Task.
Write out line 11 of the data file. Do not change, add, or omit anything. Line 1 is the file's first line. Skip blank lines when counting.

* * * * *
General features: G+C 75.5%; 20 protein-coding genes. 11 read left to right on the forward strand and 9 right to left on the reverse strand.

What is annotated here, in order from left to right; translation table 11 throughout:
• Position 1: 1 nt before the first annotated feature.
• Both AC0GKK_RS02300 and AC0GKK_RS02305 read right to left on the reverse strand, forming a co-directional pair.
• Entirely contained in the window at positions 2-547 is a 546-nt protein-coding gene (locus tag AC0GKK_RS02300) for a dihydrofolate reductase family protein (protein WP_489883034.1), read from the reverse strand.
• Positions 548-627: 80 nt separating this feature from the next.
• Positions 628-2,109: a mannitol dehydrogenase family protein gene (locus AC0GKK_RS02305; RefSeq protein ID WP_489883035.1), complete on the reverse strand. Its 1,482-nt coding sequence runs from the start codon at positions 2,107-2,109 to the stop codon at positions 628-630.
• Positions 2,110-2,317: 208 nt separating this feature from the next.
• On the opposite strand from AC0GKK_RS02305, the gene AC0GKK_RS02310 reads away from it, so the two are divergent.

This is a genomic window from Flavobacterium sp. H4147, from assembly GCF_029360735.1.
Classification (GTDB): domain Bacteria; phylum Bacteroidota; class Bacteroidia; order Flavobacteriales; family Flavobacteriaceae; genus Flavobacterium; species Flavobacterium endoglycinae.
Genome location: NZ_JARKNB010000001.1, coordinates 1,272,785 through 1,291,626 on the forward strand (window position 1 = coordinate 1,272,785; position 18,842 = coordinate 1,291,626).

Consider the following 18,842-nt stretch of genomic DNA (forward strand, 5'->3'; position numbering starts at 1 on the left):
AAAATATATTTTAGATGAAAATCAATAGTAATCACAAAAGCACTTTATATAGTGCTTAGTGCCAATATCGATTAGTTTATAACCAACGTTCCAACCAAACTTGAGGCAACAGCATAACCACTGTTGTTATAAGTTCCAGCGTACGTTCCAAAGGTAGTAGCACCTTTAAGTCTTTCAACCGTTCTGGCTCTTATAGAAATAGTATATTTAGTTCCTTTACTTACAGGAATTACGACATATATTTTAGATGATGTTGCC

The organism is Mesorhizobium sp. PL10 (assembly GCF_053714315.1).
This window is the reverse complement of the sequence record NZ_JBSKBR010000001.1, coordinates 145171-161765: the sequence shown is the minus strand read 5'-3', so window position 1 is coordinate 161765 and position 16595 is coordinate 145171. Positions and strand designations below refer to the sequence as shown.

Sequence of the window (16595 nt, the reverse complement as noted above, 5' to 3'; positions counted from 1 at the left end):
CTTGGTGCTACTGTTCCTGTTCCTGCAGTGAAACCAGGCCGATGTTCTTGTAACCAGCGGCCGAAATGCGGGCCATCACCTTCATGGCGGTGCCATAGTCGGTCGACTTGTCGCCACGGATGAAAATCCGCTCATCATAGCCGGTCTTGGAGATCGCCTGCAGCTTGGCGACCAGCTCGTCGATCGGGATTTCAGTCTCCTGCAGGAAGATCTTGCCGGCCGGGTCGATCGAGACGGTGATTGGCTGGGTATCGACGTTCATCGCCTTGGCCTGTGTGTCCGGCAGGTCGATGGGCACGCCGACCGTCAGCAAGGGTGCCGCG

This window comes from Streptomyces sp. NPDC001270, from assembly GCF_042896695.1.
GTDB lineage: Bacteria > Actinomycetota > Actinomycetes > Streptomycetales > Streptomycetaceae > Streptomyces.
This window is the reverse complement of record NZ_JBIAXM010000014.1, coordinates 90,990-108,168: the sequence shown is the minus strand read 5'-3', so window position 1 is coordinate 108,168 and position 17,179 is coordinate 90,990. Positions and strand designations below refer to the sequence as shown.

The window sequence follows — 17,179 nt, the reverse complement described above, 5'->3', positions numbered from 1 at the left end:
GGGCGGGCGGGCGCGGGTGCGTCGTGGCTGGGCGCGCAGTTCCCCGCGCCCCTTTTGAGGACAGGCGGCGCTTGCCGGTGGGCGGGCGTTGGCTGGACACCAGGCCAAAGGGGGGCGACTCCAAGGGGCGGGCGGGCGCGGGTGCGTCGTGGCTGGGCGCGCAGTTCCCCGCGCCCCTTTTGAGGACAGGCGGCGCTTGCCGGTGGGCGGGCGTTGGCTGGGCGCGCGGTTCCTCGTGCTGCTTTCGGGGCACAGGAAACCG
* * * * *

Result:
Classification (GTDB): domain Bacteria; phylum Bacteroidota; class Bacteroidia; order Flavobacteriales; family Flavobacteriaceae; genus Flavobacterium; species Flavobacterium endoglycinae.